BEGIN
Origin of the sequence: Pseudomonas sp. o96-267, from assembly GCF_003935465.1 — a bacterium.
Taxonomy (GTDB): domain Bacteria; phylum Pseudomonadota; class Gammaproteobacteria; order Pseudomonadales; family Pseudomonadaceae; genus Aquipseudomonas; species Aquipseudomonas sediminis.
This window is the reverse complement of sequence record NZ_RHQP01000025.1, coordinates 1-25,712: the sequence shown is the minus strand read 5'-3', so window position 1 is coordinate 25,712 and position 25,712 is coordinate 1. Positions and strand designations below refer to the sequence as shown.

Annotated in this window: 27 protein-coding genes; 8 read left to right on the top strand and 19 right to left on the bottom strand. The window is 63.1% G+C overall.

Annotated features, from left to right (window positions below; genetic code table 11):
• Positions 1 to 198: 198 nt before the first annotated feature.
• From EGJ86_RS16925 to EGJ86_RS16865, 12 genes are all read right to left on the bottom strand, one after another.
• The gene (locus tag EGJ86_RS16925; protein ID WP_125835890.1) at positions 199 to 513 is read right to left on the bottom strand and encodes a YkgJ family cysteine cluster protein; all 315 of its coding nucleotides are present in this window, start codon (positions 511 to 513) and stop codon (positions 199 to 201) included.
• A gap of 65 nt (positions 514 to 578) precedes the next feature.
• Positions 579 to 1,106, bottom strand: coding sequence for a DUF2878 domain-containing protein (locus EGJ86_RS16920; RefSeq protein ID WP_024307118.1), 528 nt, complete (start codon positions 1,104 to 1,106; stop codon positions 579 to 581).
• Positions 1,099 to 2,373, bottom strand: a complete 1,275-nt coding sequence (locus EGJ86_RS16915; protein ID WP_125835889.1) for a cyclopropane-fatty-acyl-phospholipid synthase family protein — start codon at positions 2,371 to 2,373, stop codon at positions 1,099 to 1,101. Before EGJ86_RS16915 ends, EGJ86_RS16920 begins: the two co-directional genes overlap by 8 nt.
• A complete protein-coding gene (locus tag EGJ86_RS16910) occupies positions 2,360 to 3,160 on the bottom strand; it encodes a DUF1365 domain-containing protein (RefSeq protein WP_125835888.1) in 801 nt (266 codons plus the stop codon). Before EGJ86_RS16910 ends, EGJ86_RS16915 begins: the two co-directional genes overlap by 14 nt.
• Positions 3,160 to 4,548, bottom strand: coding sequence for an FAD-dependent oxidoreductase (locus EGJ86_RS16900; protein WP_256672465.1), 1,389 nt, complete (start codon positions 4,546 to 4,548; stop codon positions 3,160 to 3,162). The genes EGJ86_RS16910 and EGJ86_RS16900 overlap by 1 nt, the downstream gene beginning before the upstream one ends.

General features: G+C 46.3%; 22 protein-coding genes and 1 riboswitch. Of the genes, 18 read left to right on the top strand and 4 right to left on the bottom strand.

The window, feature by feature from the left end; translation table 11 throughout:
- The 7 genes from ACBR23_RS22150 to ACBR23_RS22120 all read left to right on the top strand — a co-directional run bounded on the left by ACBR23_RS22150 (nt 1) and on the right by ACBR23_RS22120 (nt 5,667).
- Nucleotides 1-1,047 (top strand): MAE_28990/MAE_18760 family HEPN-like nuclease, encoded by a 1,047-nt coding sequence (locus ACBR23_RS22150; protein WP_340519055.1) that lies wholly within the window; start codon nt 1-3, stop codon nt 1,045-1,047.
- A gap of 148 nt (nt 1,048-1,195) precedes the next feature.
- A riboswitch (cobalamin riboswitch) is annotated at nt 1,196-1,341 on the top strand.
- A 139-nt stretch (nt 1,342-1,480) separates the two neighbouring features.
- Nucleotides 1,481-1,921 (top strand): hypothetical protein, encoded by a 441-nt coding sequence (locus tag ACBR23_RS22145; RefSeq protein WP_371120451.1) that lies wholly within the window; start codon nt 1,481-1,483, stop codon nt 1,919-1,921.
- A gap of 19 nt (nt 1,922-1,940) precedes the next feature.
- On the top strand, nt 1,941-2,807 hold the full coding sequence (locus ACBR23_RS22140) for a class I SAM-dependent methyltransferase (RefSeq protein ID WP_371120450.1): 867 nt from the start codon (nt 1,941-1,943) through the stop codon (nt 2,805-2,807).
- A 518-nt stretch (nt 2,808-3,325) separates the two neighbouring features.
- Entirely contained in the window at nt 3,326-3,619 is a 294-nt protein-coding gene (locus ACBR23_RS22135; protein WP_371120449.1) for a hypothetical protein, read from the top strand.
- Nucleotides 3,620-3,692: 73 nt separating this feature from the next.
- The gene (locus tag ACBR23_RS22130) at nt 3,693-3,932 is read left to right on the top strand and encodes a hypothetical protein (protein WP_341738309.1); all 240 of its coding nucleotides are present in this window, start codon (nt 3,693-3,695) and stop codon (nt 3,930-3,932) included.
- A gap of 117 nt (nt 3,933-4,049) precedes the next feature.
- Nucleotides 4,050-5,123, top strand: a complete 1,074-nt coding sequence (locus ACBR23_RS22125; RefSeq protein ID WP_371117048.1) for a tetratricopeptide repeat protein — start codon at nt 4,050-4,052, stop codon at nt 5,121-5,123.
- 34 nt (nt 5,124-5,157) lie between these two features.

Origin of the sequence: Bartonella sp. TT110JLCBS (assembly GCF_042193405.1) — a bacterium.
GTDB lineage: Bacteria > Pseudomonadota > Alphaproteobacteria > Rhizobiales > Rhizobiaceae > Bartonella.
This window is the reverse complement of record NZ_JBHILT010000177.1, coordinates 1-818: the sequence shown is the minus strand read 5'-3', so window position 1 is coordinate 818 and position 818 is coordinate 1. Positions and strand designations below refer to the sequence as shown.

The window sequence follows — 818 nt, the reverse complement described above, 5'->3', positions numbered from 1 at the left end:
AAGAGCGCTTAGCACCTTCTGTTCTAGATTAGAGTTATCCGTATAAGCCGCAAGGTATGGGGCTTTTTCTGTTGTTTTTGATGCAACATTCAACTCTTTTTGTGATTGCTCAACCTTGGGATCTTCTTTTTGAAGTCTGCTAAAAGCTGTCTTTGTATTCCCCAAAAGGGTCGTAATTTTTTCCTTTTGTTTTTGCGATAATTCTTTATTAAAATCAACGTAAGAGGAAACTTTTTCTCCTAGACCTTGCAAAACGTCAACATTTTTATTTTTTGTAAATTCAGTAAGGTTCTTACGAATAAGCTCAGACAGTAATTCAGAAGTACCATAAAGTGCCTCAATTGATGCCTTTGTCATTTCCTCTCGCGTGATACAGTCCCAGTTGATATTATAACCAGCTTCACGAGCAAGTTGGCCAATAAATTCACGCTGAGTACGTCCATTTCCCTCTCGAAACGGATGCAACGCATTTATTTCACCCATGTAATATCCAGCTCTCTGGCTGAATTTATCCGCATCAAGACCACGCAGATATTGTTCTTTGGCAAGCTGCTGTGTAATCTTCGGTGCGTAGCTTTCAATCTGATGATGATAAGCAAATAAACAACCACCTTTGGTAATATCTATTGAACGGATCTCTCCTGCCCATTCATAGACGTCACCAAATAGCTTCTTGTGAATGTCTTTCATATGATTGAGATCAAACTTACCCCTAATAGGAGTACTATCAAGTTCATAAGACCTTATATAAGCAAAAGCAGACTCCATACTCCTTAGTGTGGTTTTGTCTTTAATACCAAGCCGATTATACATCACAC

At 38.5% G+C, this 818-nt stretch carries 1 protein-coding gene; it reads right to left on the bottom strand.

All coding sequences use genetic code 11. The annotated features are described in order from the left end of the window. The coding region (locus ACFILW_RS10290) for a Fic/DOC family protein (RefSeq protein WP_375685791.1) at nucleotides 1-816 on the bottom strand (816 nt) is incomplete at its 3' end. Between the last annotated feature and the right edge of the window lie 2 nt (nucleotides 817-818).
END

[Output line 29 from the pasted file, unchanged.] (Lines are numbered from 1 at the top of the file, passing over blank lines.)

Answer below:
- Nucleotides 4,050-5,123, top strand: a complete 1,074-nt coding sequence (locus ACBR23_RS22125; RefSeq protein ID WP_371117048.1) for a tetratricopeptide repeat protein — start codon at nt 4,050-4,052, stop codon at nt 5,121-5,123.